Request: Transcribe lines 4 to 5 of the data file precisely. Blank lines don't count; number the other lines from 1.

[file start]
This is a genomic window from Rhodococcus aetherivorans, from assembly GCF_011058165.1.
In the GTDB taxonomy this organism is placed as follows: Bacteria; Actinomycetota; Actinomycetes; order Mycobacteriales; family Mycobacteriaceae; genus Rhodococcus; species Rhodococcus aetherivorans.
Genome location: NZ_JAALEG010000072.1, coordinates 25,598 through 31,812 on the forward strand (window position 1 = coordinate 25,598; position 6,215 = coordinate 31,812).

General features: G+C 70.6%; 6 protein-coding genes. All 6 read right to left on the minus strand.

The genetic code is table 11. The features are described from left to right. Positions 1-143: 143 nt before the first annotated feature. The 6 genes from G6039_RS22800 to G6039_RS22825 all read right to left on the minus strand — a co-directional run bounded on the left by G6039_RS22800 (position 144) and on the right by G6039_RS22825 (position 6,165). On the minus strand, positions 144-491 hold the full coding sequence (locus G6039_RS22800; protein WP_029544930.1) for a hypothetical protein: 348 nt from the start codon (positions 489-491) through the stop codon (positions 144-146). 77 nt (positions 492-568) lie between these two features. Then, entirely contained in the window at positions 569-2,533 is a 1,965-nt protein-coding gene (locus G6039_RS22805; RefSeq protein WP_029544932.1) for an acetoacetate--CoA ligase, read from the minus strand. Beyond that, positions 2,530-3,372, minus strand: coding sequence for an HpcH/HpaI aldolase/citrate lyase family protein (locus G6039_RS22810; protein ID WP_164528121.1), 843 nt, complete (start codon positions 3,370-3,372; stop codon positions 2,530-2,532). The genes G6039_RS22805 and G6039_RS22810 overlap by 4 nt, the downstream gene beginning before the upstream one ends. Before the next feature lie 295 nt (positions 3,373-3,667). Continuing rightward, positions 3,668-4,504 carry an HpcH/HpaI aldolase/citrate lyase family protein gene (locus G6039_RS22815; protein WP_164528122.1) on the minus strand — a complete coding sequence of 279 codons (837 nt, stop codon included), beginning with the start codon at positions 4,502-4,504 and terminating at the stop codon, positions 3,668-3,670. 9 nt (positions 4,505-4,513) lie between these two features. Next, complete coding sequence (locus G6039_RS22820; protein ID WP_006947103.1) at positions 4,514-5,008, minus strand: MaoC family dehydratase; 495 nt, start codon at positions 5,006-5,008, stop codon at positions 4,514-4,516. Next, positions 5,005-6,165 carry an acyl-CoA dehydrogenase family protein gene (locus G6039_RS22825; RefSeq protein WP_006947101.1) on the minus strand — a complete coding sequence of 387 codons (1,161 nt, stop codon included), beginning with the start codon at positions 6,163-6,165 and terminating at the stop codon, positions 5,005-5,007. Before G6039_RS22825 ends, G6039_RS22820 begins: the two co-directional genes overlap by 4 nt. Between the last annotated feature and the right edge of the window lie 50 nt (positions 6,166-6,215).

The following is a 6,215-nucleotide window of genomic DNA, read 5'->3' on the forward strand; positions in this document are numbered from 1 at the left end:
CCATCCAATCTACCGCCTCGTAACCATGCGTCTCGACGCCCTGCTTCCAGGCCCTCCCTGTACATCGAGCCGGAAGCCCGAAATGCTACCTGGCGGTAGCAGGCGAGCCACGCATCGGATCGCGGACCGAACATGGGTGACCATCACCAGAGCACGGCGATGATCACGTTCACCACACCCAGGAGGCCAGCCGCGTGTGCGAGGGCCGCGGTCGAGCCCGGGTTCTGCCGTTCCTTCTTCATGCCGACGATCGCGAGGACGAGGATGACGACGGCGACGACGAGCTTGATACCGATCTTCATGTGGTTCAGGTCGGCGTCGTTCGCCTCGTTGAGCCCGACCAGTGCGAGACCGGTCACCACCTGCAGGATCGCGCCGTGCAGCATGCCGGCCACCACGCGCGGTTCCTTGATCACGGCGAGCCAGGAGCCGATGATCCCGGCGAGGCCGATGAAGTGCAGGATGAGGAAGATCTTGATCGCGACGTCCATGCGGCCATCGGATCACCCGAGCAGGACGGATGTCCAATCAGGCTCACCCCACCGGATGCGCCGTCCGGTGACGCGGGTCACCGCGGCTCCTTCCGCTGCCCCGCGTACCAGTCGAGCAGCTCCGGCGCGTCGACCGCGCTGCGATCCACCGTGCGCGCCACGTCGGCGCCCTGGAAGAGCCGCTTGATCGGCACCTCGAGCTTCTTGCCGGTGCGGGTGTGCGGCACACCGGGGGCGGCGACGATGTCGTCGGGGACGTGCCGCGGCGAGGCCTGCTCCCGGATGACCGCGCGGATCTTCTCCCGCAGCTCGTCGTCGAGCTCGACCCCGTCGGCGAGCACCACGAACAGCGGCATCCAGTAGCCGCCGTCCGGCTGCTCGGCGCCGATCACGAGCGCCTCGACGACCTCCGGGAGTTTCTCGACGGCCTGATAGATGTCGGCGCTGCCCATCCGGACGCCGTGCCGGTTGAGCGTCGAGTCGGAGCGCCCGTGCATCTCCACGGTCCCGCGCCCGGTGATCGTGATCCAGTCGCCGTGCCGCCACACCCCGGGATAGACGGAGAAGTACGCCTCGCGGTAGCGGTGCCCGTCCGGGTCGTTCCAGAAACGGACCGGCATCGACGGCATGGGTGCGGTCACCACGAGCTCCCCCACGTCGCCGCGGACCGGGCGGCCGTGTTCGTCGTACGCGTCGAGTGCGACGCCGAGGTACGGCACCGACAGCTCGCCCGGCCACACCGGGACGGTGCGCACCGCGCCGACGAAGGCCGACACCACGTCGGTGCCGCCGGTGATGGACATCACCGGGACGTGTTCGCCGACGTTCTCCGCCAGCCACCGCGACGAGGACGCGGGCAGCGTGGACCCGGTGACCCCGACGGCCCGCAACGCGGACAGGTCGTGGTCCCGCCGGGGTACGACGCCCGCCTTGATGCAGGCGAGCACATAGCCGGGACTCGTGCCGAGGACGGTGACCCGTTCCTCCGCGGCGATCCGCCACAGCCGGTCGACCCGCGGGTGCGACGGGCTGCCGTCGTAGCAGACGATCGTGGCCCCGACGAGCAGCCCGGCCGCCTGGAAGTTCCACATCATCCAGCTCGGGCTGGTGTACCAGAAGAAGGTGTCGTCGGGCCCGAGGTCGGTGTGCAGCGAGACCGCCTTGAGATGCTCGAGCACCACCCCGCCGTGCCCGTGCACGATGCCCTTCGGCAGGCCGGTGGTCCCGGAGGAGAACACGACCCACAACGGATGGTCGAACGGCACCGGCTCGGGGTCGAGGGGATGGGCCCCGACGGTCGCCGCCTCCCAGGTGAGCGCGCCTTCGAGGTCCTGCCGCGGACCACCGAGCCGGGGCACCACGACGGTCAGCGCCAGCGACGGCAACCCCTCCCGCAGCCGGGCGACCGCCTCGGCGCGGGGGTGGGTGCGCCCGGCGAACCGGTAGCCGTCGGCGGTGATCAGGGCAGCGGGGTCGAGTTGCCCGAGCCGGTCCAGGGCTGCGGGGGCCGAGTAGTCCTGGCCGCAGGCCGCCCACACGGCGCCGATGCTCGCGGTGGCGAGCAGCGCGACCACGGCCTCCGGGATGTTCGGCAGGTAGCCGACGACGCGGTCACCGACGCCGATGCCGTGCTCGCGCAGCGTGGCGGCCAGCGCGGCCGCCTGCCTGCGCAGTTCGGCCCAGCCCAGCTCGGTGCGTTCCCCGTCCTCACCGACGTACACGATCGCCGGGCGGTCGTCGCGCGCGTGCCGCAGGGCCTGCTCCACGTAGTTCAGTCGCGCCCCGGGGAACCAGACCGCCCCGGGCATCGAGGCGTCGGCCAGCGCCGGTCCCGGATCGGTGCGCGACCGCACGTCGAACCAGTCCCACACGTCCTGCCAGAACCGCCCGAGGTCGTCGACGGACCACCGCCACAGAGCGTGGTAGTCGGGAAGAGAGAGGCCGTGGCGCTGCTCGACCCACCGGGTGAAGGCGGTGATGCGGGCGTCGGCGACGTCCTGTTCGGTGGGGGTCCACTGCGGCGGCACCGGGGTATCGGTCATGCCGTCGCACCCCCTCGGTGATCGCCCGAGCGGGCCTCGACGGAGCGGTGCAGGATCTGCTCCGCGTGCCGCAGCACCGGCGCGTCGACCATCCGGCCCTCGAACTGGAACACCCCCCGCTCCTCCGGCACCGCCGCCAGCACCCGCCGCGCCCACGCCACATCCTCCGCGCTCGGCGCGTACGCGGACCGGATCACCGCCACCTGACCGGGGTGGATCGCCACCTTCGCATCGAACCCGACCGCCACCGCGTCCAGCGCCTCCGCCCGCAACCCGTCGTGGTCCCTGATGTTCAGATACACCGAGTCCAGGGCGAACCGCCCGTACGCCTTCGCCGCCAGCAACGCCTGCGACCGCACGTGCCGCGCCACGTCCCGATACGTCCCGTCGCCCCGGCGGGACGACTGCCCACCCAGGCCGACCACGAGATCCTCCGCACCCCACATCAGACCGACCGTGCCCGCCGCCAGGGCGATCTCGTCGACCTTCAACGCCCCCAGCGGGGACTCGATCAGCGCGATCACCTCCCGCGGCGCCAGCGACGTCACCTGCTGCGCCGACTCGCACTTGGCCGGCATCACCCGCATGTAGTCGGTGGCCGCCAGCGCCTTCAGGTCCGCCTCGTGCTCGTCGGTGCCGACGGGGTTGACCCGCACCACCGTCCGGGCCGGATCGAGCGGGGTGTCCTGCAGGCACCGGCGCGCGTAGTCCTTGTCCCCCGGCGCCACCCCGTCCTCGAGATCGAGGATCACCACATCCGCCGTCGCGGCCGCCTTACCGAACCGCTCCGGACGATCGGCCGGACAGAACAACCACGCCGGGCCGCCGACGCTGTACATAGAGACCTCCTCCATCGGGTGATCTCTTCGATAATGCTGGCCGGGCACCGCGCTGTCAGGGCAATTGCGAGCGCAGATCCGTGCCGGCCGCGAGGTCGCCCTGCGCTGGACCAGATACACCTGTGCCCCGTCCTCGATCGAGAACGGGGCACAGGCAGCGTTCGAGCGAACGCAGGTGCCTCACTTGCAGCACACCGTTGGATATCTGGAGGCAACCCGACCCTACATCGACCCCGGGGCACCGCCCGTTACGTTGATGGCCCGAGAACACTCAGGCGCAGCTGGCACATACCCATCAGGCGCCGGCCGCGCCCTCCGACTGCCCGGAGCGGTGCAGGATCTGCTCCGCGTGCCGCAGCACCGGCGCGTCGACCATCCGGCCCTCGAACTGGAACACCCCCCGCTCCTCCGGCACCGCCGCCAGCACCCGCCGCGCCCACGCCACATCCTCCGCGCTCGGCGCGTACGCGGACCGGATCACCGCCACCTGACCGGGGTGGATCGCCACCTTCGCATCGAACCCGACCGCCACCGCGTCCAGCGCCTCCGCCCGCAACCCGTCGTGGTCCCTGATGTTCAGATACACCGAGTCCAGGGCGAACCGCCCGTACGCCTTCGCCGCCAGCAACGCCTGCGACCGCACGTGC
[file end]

General features: G+C 70.6%; 6 protein-coding genes. All 6 read right to left on the minus strand.

The genetic code is table 11. The features are described from left to right. Positions 1-143: 143 nt before the first annotated feature. The 6 genes from G6039_RS22800 to G6039_RS22825 all read right to left on the minus strand — a co-directional run bounded on the left by G6039_RS22800 (position 144) and on the right by G6039_RS22825 (position 6,165). On the minus strand, positions 144-491 hold the full coding sequence (locus G6039_RS22800; protein WP_029544930.1) for a hypothetical protein: 348 nt from the start codon (positions 489-491) through the stop codon (positions 144-146). 77 nt (positions 492-568) lie between these two features. Then, entirely contained in the window at positions 569-2,533 is a 1,965-nt protein-coding gene (locus G6039_RS22805; RefSeq protein WP_029544932.1) for an acetoacetate--CoA ligase, read from the minus strand. Beyond that, positions 2,530-3,372, minus strand: coding sequence for an HpcH/HpaI aldolase/citrate lyase family protein (locus G6039_RS22810; protein ID WP_164528121.1), 843 nt, complete (start codon positions 3,370-3,372; stop codon positions 2,530-2,532). The genes G6039_RS22805 and G6039_RS22810 overlap by 4 nt, the downstream gene beginning before the upstream one ends. Before the next feature lie 295 nt (positions 3,373-3,667). Continuing rightward, positions 3,668-4,504 carry an HpcH/HpaI aldolase/citrate lyase family protein gene (locus G6039_RS22815; protein WP_164528122.1) on the minus strand — a complete coding sequence of 279 codons (837 nt, stop codon included), beginning with the start codon at positions 4,502-4,504 and terminating at the stop codon, positions 3,668-3,670. 9 nt (positions 4,505-4,513) lie between these two features. Next, complete coding sequence (locus G6039_RS22820; protein ID WP_006947103.1) at positions 4,514-5,008, minus strand: MaoC family dehydratase; 495 nt, start codon at positions 5,006-5,008, stop codon at positions 4,514-4,516. Next, positions 5,005-6,165 carry an acyl-CoA dehydrogenase family protein gene (locus G6039_RS22825; RefSeq protein WP_006947101.1) on the minus strand — a complete coding sequence of 387 codons (1,161 nt, stop codon included), beginning with the start codon at positions 6,163-6,165 and terminating at the stop codon, positions 5,005-5,007. Before G6039_RS22825 ends, G6039_RS22820 begins: the two co-directional genes overlap by 4 nt. Between the last annotated feature and the right edge of the window lie 50 nt (positions 6,166-6,215).